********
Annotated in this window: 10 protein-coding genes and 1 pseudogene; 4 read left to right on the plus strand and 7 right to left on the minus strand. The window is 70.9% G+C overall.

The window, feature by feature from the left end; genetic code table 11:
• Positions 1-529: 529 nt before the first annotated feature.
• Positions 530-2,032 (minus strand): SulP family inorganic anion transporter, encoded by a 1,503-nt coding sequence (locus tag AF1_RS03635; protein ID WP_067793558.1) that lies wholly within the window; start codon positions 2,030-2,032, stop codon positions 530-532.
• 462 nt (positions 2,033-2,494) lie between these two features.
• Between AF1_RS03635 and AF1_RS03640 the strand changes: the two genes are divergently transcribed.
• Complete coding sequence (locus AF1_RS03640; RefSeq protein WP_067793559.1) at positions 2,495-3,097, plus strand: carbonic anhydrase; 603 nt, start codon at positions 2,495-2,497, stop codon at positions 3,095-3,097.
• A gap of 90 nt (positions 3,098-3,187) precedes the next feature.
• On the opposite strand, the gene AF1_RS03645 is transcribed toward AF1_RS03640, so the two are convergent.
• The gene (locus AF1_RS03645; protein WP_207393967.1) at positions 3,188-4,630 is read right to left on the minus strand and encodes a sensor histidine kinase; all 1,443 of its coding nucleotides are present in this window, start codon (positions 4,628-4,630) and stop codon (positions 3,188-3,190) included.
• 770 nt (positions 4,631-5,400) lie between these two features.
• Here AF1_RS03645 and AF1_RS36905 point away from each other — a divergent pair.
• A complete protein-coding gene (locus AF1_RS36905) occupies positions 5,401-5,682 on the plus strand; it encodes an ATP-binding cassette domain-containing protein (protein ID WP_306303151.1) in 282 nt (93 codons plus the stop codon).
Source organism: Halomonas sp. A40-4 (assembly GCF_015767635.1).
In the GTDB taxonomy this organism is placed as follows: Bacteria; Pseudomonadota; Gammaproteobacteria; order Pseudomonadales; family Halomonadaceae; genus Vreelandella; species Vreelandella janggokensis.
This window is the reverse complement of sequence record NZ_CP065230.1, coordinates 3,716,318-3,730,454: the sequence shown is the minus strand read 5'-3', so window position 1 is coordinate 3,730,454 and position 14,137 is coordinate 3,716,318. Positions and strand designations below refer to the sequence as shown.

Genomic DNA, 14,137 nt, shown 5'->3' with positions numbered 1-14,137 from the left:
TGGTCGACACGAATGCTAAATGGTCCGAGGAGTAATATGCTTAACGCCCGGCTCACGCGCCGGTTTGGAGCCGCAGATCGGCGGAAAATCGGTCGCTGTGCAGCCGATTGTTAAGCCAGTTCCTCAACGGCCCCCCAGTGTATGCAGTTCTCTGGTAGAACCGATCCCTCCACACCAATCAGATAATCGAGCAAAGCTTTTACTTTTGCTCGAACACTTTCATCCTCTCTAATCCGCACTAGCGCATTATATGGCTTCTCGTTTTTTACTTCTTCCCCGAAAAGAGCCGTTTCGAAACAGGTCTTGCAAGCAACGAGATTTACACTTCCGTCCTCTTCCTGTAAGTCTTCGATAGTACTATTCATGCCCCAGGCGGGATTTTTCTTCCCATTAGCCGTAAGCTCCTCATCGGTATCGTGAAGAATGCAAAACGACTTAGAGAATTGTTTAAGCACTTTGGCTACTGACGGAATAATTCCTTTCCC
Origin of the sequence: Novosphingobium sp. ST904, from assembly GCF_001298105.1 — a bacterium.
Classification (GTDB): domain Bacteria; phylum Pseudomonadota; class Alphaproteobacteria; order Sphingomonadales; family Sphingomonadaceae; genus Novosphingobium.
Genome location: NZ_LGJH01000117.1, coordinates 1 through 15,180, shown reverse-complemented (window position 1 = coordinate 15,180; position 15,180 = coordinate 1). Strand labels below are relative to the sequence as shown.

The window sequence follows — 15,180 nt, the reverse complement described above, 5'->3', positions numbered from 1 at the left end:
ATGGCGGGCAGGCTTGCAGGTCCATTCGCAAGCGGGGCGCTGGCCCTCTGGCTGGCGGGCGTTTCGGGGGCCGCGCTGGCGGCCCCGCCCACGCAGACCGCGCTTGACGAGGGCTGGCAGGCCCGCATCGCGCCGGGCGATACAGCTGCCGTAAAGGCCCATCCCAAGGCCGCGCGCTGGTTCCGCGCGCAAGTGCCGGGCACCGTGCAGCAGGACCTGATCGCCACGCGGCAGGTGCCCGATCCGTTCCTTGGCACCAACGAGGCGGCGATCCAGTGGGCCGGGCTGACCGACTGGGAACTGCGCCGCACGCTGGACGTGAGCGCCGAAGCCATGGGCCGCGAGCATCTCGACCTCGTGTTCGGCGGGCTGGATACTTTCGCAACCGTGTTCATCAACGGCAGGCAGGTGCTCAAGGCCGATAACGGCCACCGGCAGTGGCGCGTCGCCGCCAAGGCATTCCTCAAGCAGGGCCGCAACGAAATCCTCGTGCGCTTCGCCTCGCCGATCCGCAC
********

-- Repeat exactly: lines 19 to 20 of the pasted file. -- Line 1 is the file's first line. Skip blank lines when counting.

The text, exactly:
Origin of the sequence: Novosphingobium sp. ST904, from assembly GCF_001298105.1 — a bacterium.
Classification (GTDB): domain Bacteria; phylum Pseudomonadota; class Alphaproteobacteria; order Sphingomonadales; family Sphingomonadaceae; genus Novosphingobium.